Academic journal article Southern Quarterly

Those Shifting Sands

Academic journal article Southern Quarterly

Those Shifting Sands

Article excerpt

for Natasha Trethewey

The black guide at Fort Sumter thirty years ago,

waving vaguely out toward the gray Atlantic.

In a low & steady voice he says, yes, they're still

out there somewhere in the shifting sands,

but washed under, like so much of our history.

Having driven down from New York, I'd asked

him for the best way out to Fort Wagner,

where Colonel Shaw and the colored troops

of the Massachusetts Fifty-Fourth charged

the rebel mounds one July night back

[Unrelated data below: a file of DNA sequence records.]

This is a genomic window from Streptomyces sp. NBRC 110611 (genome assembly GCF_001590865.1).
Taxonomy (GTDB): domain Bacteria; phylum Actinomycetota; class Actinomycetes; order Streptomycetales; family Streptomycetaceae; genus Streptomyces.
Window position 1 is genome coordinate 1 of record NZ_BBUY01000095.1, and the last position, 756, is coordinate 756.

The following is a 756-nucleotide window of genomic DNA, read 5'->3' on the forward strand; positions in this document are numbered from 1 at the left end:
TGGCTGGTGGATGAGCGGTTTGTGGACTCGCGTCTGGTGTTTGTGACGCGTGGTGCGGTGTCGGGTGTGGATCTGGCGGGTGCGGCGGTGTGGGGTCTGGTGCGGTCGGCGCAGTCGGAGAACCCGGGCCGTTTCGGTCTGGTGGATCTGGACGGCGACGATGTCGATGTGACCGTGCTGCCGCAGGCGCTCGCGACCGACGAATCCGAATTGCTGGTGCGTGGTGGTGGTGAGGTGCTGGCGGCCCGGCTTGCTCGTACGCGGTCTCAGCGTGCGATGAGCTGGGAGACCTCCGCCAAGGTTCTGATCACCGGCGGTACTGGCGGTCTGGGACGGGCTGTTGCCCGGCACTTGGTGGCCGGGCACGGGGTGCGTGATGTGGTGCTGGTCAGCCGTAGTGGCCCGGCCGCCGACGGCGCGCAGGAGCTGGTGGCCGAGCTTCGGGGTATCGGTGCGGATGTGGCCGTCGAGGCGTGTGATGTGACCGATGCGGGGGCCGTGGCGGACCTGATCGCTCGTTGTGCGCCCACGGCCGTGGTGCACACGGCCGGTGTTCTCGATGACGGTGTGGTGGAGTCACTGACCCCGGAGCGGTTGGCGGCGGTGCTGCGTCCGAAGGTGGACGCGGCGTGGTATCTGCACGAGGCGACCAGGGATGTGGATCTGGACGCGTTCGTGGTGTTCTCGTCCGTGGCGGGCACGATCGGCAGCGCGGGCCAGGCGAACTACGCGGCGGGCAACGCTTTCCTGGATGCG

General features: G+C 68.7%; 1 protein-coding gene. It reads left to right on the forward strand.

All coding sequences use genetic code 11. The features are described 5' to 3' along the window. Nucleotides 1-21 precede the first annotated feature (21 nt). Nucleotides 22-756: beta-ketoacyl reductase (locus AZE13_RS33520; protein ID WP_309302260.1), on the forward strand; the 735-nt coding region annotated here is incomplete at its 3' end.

in 1863, their bullet-battered bodies dragged

and gathered, then tossed into some makeshift grave.

They're all gone now, all without a marker:

spattered wood, diced bone, rusting muzzle,

somewhere out there beneath those roiling waves.

I've been to Charleston half a dozen times,

and love the food there, especially the oysters

and the minty juleps. Love too the halcyon view

of the harbor from the park which lies South

of Broad, flanked by those antebellum houses

which somehow survived Sherman's blitzkrieg.

And love the oak-lined drive among the patched

Gone with the Wind plantations that fan out to the north.

I've climbed the parapets at Moultrie, where Sergeant

Major Edgar Allan Poe, trapped, brooded among

the drizzle and mosquitoes. …

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